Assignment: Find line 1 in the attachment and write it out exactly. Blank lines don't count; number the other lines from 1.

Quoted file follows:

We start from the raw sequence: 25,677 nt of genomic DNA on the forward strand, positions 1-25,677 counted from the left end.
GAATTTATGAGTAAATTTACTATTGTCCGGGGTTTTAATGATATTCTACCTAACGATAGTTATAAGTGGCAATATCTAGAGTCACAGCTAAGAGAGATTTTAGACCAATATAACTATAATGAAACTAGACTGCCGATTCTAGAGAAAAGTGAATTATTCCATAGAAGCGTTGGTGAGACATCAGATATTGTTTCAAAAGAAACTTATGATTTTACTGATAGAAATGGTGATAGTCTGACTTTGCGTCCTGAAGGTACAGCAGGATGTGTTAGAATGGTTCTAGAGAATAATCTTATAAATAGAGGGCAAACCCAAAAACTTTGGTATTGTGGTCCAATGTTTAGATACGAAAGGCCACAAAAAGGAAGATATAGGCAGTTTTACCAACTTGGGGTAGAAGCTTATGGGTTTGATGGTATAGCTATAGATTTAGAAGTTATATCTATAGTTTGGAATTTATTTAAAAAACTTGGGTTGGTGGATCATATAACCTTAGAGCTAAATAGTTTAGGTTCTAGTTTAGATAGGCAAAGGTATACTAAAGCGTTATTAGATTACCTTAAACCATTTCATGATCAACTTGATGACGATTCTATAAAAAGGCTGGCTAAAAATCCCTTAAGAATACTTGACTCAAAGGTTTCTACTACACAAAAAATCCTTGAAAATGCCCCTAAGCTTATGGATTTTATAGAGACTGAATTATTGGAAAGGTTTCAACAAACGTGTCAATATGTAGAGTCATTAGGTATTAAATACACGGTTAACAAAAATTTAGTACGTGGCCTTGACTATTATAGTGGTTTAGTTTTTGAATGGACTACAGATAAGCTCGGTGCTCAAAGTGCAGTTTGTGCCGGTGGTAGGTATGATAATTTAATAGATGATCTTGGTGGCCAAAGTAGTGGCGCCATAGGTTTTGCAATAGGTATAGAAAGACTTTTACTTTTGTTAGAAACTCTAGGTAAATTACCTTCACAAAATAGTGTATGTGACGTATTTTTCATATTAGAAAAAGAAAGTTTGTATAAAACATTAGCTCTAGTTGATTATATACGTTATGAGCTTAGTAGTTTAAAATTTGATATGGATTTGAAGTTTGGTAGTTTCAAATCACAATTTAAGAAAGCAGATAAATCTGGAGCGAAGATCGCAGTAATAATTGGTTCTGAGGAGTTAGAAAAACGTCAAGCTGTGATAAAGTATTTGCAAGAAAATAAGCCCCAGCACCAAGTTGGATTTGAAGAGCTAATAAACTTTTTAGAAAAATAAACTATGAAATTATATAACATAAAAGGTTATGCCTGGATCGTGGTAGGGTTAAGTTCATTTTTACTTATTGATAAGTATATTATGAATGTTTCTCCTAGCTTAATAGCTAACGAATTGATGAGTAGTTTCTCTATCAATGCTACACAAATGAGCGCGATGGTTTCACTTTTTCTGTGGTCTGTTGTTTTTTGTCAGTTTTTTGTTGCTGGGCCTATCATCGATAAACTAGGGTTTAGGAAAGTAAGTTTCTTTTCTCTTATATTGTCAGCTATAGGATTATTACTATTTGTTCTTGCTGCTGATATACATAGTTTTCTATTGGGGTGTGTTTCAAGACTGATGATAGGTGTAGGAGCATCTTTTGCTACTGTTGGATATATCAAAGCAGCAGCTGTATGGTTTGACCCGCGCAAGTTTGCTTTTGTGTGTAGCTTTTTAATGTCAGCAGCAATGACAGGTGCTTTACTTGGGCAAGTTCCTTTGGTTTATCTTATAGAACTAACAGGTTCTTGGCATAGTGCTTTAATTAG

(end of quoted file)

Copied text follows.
We start from the raw sequence: 25,677 nt of genomic DNA on the forward strand, positions 1-25,677 counted from the left end.